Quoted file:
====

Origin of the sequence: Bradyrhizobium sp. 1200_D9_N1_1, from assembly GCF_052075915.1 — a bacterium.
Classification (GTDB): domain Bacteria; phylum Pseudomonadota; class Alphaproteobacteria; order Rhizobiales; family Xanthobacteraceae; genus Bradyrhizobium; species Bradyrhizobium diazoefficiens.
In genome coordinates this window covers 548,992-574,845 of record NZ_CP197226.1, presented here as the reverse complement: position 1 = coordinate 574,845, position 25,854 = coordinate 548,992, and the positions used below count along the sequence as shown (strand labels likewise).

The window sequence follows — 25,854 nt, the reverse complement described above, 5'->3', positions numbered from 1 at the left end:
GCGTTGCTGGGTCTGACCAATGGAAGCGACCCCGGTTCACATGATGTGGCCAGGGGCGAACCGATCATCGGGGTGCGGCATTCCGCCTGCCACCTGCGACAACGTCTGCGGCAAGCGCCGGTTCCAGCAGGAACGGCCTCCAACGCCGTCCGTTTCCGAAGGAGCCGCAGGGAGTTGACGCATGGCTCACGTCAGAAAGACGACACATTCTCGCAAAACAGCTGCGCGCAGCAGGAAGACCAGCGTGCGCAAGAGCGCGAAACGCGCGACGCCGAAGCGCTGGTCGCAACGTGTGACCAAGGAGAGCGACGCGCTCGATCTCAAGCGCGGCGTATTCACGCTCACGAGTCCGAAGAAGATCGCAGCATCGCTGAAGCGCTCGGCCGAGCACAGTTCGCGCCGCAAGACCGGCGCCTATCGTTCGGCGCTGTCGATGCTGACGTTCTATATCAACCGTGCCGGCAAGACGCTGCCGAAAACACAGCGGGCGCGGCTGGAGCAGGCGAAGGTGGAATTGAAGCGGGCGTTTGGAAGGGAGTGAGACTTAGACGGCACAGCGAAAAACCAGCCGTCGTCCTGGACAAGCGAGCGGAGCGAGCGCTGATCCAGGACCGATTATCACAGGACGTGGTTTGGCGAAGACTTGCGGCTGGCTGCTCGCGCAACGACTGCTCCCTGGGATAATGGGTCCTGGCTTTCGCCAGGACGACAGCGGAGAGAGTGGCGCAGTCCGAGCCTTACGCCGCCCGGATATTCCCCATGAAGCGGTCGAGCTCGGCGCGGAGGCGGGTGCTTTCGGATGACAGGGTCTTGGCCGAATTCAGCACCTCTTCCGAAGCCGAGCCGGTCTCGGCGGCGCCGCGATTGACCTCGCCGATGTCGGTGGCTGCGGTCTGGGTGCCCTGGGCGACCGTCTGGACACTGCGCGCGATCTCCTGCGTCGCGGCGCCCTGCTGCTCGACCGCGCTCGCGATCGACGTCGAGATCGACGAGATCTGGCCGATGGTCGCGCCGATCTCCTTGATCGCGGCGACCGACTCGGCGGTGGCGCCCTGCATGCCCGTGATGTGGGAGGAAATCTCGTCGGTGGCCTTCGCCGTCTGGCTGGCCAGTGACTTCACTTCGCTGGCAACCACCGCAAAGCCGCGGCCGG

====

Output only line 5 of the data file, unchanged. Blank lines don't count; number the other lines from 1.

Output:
GCGTTGCTGGGTCTGACCAATGGAAGCGACCCCGGTTCACATGATGTGGCCAGGGGCGAACCGATCATCGGGGTGCGGCATTCCGCCTGCCACCTGCGACAACGTCTGCGGCAAGCGCCGGTTCCAGCAGGAACGGCCTCCAACGCCGTCCGTTTCCGAAGGAGCCGCAGGGAGTTGACGCATGGCTCACGTCAGAAAGACGACACATTCTCGCAAAACAGCTGCGCGCAGCAGGAAGACCAGCGTGCGCAAGAGCGCGAAACGCGCGACGCCGAAGCGCTGGTCGCAACGTGTGACCAAGGAGAGCGACGCGCTCGATCTCAAGCGCGGCGTATTCACGCTCACGAGTCCGAAGAAGATCGCAGCATCGCTGAAGCGCTCGGCCGAGCACAGTTCGCGCCGCAAGACCGGCGCCTATCGTTCGGCGCTGTCGATGCTGACGTTCTATATCAACCGTGCCGGCAAGACGCTGCCGAAAACACAGCGGGCGCGGCTGGAGCAGGCGAAGGTGGAATTGAAGCGGGCGTTTGGAAGGGAGTGAGACTTAGACGGCACAGCGAAAAACCAGCCGTCGTCCTGGACAAGCGAGCGGAGCGAGCGCTGATCCAGGACCGATTATCACAGGACGTGGTTTGGCGAAGACTTGCGGCTGGCTGCTCGCGCAACGACTGCTCCCTGGGATAATGGGTCCTGGCTTTCGCCAGGACGACAGCGGAGAGAGTGGCGCAGTCCGAGCCTTACGCCGCCCGGATATTCCCCATGAAGCGGTCGAGCTCGGCGCGGAGGCGGGTGCTTTCGGATGACAGGGTCTTGGCCGAATTCAGCACCTCTTCCGAAGCCGAGCCGGTCTCGGCGGCGCCGCGATTGACCTCGCCGATGTCGGTGGCTGCGGTCTGGGTGCCCTGGGCGACCGTCTGGACACTGCGCGCGATCTCCTGCGTCGCGGCGCCCTGCTGCTCGACCGCGCTCGCGATCGACGTCGAGATCGACGAGATCTGGCCGATGGTCGCGCCGATCTCCTTGATCGCGGCGACCGACTCGGCGGTGGCGCCCTGCATGCCCGTGATGTGGGAGGAAATCTCGTCGGTGGCCTTCGCCGTCTGGCTGGCCAGTGACTTCACTTCGCTGGCAACCACCGCAAAGCCGCGGCCGG